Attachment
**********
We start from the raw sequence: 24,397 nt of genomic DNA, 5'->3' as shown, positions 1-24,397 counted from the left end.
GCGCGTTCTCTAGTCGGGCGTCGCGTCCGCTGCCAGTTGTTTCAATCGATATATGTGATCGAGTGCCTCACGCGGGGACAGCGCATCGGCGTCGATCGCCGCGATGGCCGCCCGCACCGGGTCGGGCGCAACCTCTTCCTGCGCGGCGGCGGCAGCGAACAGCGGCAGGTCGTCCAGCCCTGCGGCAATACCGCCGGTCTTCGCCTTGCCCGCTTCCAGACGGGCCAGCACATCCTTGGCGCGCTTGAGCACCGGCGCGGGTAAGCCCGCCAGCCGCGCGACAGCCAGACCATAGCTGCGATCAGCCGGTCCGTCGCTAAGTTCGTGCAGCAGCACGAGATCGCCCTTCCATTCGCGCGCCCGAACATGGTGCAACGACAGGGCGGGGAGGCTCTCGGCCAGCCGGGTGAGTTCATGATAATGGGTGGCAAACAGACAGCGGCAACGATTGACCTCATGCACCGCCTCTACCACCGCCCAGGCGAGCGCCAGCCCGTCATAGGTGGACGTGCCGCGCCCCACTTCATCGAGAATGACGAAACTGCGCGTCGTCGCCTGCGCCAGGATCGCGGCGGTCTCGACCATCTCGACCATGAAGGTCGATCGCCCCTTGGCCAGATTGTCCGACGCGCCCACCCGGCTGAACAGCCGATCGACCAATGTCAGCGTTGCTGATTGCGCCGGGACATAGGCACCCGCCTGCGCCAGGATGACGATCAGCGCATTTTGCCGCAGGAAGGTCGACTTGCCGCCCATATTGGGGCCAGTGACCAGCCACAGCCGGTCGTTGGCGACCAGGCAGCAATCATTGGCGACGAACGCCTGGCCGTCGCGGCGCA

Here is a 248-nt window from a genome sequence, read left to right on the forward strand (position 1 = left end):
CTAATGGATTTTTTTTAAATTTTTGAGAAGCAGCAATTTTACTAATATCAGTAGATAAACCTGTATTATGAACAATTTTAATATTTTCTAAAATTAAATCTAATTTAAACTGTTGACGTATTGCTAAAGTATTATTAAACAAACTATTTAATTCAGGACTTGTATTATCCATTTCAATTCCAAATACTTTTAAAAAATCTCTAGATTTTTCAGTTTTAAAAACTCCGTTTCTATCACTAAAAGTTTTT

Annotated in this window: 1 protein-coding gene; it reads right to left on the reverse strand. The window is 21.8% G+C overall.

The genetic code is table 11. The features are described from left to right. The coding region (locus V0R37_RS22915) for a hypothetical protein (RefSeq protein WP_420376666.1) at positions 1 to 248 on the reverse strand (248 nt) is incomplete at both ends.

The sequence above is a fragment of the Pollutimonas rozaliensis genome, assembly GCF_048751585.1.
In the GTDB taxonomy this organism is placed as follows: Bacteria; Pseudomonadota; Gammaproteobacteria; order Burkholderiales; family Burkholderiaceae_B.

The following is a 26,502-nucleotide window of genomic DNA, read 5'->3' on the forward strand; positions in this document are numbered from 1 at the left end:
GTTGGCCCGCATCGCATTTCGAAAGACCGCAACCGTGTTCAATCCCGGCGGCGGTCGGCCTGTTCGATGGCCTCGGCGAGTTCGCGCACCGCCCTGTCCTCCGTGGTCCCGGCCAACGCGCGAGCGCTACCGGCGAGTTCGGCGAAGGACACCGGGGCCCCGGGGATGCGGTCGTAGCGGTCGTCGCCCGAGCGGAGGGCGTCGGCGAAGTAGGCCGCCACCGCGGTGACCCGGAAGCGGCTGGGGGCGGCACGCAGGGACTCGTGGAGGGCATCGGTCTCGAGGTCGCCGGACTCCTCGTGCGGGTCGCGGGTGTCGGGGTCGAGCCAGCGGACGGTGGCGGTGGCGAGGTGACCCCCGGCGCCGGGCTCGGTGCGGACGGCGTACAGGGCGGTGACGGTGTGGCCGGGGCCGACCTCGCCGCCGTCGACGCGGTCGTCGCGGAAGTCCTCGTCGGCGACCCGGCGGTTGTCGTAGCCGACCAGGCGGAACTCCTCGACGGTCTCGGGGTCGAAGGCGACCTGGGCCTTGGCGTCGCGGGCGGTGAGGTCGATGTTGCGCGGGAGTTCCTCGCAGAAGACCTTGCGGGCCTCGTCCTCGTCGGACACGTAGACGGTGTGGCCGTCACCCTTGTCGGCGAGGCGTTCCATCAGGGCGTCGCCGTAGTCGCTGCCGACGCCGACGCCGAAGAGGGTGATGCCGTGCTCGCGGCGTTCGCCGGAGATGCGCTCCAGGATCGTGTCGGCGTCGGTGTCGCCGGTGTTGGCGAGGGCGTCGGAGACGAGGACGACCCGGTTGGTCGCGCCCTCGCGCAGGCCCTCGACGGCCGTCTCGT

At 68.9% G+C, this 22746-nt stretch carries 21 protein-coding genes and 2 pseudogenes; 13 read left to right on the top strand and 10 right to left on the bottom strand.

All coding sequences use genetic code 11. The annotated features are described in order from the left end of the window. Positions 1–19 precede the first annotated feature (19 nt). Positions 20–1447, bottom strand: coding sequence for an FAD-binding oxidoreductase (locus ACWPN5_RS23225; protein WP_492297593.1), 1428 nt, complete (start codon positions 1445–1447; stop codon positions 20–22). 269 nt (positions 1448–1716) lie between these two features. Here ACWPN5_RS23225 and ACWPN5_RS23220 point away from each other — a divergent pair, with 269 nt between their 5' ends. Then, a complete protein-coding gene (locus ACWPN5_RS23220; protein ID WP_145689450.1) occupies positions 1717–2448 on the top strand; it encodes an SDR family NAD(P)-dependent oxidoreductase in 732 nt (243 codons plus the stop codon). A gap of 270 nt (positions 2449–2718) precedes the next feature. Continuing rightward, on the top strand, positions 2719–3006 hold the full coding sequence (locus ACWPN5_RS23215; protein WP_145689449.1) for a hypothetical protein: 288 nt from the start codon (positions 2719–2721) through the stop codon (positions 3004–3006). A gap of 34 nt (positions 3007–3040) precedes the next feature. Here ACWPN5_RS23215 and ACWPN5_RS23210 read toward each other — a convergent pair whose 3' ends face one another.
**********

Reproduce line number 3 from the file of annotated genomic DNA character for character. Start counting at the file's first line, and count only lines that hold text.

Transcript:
Here is a 248-nt window from a genome sequence, read left to right on the forward strand (position 1 = left end):